It’s packing very sophisticated rider aids, it has the toys, it has the looks and it has the image, it has quality components everywhere, and a quality of finish that makes a lot of other bikes look comparitively cheap and disposable. There’s no questioning the difference that the extra 15bhp and 1000rpm make. Combined with the slight reduction and repositioning of the weight, they’ve successfully brought Triumph’s Speed Triple bang up to date.
SUSPENSION Öhlins TTX rear shock and black anodised NiX forks are pure class (black is also a pleasant chance from the usual shouty gold front end). As well as looking discretely trick, the Öhlins kit on the RS gives the Speed Triple a premium feel....
Öhlins TTX36 rear shock boosts composure
Titanium Arrow cans save a sizeable 2kg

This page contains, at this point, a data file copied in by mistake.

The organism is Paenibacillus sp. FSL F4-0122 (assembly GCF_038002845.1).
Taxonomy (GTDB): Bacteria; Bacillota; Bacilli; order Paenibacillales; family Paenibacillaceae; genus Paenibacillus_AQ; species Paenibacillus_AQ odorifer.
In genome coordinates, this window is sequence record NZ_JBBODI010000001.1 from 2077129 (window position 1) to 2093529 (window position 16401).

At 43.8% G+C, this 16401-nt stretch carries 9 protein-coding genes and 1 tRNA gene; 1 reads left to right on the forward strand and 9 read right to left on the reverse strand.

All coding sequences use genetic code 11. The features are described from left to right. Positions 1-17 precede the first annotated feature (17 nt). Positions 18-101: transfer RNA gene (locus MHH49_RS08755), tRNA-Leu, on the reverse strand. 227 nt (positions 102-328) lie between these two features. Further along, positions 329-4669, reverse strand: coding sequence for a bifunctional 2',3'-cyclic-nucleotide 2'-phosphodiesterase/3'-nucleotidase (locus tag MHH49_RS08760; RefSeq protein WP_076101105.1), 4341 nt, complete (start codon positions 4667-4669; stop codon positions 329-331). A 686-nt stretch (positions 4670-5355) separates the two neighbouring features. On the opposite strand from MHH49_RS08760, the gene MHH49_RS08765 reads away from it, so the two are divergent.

Quickshifter/blipper is £300 upgrade that puts RS on a par with super-naked rivals Cast alloys are shared with the new, lower-spec Speed Triple S New five-inch TFT display allows access to essential metrics for new rider aids Agility and stability are...
EXHAUSTS Arrow cans are claimed to be 2kg lighter than the previous models’. Triumph needed to centralise the mass of the new bike, and the end cans were an obvious target for the chop. However, the identity of the Speed Triple is sacred, so the...